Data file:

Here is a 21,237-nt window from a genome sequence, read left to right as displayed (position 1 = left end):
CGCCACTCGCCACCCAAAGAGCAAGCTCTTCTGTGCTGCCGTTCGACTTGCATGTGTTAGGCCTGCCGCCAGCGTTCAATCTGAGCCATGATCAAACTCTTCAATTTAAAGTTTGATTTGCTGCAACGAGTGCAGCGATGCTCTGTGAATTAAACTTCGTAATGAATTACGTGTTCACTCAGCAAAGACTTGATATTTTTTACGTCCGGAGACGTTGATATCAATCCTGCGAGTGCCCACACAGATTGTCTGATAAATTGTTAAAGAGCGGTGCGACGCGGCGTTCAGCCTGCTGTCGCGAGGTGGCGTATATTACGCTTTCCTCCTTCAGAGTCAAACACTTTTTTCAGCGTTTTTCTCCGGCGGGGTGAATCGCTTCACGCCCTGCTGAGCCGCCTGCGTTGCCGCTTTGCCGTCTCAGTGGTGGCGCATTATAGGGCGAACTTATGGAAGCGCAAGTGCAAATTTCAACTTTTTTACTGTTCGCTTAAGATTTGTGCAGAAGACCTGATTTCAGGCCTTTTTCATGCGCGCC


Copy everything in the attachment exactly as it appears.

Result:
Here is a 21,237-nt window from a genome sequence, read left to right as displayed (position 1 = left end):
CGCCACTCGCCACCCAAAGAGCAAGCTCTTCTGTGCTGCCGTTCGACTTGCATGTGTTAGGCCTGCCGCCAGCGTTCAATCTGAGCCATGATCAAACTCTTCAATTTAAAGTTTGATTTGCTGCAACGAGTGCAGCGATGCTCTGTGAATTAAACTTCGTAATGAATTACGTGTTCACTCAGCAAAGACTTGATATTTTTTACGTCCGGAGACGTTGATATCAATCCTGCGAGTGCCCACACAGATTGTCTGATAAATTGTTAAAGAGCGGTGCGACGCGGCGTTCAGCCTGCTGTCGCGAGGTGGCGTATATTACGCTTTCCTCCTTCAGAGTCAAACACTTTTTTCAGCGTTTTTCTCCGGCGGGGTGAATCGCTTCACGCCCTGCTGAGCCGCCTGCGTTGCCGCTTTGCCGTCTCAGTGGTGGCGCATTATAGGGCGAACTTATGGAAGCGCAAGTGCAAATTTCAACTTTTTTACTGTTCGCTTAAGATTTGTGCAGAAGACCTGATTTCAGGCCTTTTTCATGCGCGCC